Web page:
Jeff Bezos on Thursday briefly topped Bill Gates as the world’s richest man following a spike in Amazon
shares, according to data crunched by Forbes. But if Bill Browder’s numbers are correct, the massive fortunes of both tech giants combined still wouldn’t stack up to the real richest man in the world.
“I believe [Vladimir Putin] is worth $200 billion,” the CEO of Hermitage Capital Management told the U.S. Senate Judiciary Committee on the same day Bezos made his fleeting move. Browder was testifying as part of the investigation into Russia’s interference in the U.S. elections.
Browder, once a shareholder of Gazprom, Surgutneftegas and other state-run enterprises, is well-versed on the topic, considering his company was once the biggest portfolio investor in Russia.
Putin’s path to billions, according to Browder, has been paved with extortion, torture and property seizures. Specifically, Browder detailed the story of the suspicious death of Hermitage Capital lawyer Sergei Magnitsky, whom he hired to investigate official corruption in Putin’s Russia.
Magnitsky was charged with a massive tax fraud that he and Browder had originally uncovered on the part of others. Magnitsky died during his pretrial detention, reportedly from being denied medical treatment. Browder spent the next few years lobbying Congress to pass the Magnitsky Act, which would prohibit those responsible for Magnitsky’s death from entering the U.S. and gaining access to the U.S. banking system. Obama signed the law in 2012.
As for all those rubles, Browder described the moment everything changed for Putin and the course of Russian politics.” Back in 2003, Putin arrested the country’s biggest oligarch and richest man, Mikhail Khodorkovsky, and televised his trial, including images of him in a cage in the middle of the courtroom.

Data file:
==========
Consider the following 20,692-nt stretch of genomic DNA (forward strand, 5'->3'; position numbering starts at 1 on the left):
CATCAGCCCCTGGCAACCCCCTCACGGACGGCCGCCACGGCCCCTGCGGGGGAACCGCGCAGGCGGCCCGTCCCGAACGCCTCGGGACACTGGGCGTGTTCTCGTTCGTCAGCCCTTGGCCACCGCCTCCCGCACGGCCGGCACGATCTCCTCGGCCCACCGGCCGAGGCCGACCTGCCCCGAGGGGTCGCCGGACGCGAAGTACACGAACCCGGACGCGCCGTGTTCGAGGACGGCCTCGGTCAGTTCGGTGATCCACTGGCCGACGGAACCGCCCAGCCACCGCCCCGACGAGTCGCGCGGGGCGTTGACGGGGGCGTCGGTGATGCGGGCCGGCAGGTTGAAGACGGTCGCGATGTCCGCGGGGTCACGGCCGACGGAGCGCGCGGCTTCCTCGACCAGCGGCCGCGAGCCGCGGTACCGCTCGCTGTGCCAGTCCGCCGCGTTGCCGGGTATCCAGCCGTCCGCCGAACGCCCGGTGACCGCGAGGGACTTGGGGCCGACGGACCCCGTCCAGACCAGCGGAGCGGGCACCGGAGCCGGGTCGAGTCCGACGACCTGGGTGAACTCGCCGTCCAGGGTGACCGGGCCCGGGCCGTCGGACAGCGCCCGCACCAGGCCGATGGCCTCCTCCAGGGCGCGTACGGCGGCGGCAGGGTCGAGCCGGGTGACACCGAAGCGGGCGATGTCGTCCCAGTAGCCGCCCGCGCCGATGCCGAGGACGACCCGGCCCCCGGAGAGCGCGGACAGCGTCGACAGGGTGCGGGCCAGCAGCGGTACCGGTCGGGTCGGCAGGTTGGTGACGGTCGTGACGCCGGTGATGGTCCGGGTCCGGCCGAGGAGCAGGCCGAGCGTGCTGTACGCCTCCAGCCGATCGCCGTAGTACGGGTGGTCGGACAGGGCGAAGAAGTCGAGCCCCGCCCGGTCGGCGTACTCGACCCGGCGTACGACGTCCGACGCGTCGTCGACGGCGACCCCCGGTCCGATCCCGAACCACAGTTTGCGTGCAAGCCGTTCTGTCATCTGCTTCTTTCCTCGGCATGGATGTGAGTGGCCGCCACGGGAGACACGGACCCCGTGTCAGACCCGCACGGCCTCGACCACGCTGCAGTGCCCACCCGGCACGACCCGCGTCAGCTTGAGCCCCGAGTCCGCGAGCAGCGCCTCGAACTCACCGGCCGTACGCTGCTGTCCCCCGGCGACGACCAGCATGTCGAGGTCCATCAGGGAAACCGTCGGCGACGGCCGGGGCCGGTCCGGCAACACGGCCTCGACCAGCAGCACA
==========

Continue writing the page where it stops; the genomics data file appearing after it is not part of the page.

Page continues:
“That image was extremely powerful, because none of the other oligarchs wanted to be in the same position,” Browder said. “After Khodorkovsky’s conviction, the other oligarchs went to Putin and asked him what they needed to do to avoid sitting in the same cage as Khodorkovsky. From what followed, it appeared that Putin’s answer was: 50%”
And not 50% for the government, it was 50% for Putin himself, Browder alleged.
“From that moment on, Putin became the biggest oligarch in Russia and the richest man in the world,” he said, “and my anticorruption activities would no longer be tolerated.”
While Putin’s official asset disclosure includes a yearly salary equivalent to $133,000 and a modest Moscow apartment, the rumored trappings of his immense wealth include a billion-dollar palace, four yachts and dozens of jets and helicopters.
Watch Browder’s full testimony: